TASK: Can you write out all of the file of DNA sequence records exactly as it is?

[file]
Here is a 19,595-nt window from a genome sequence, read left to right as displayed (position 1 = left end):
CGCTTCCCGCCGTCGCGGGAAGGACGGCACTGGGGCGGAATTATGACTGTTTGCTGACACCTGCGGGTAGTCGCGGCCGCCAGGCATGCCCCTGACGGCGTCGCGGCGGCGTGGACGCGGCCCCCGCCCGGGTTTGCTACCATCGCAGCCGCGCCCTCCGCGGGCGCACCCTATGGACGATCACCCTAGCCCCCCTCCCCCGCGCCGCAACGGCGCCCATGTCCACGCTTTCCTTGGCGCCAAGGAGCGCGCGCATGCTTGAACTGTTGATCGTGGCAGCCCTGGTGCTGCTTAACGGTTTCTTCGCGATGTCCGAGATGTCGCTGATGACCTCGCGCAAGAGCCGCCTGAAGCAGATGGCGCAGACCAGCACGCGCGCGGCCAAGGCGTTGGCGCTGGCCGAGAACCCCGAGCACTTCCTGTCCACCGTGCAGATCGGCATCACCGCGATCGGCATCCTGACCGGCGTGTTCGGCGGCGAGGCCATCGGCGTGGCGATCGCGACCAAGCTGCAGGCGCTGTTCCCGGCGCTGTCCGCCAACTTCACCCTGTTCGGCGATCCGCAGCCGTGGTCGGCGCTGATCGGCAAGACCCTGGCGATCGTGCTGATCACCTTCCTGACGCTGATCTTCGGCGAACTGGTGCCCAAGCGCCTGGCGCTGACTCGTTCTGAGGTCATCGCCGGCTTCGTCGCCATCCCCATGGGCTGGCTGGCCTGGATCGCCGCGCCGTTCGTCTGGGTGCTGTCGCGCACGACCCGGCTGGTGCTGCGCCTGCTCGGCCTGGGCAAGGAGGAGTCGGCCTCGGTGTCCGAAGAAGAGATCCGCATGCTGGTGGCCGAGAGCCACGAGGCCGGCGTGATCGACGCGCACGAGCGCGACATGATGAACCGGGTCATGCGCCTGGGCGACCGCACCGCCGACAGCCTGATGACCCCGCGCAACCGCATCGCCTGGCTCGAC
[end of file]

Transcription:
Here is a 19,595-nt window from a genome sequence, read left to right as displayed (position 1 = left end):
CGCTTCCCGCCGTCGCGGGAAGGACGGCACTGGGGCGGAATTATGACTGTTTGCTGACACCTGCGGGTAGTCGCGGCCGCCAGGCATGCCCCTGACGGCGTCGCGGCGGCGTGGACGCGGCCCCCGCCCGGGTTTGCTACCATCGCAGCCGCGCCCTCCGCGGGCGCACCCTATGGACGATCACCCTAGCCCCCCTCCCCCGCGCCGCAACGGCGCCCATGTCCACGCTTTCCTTGGCGCCAAGGAGCGCGCGCATGCTTGAACTGTTGATCGTGGCAGCCCTGGTGCTGCTTAACGGTTTCTTCGCGATGTCCGAGATGTCGCTGATGACCTCGCGCAAGAGCCGCCTGAAGCAGATGGCGCAGACCAGCACGCGCGCGGCCAAGGCGTTGGCGCTGGCCGAGAACCCCGAGCACTTCCTGTCCACCGTGCAGATCGGCATCACCGCGATCGGCATCCTGACCGGCGTGTTCGGCGGCGAGGCCATCGGCGTGGCGATCGCGACCAAGCTGCAGGCGCTGTTCCCGGCGCTGTCCGCCAACTTCACCCTGTTCGGCGATCCGCAGCCGTGGTCGGCGCTGATCGGCAAGACCCTGGCGATCGTGCTGATCACCTTCCTGACGCTGATCTTCGGCGAACTGGTGCCCAAGCGCCTGGCGCTGACTCGTTCTGAGGTCATCGCCGGCTTCGTCGCCATCCCCATGGGCTGGCTGGCCTGGATCGCCGCGCCGTTCGTCTGGGTGCTGTCGCGCACGACCCGGCTGGTGCTGCGCCTGCTCGGCCTGGGCAAGGAGGAGTCGGCCTCGGTGTCCGAAGAAGAGATCCGCATGCTGGTGGCCGAGAGCCACGAGGCCGGCGTGATCGACGCGCACGAGCGCGACATGATGAACCGGGTCATGCGCCTGGGCGACCGCACCGCCGACAGCCTGATGACCCCGCGCAACCGCATCGCCTGGCTCGAC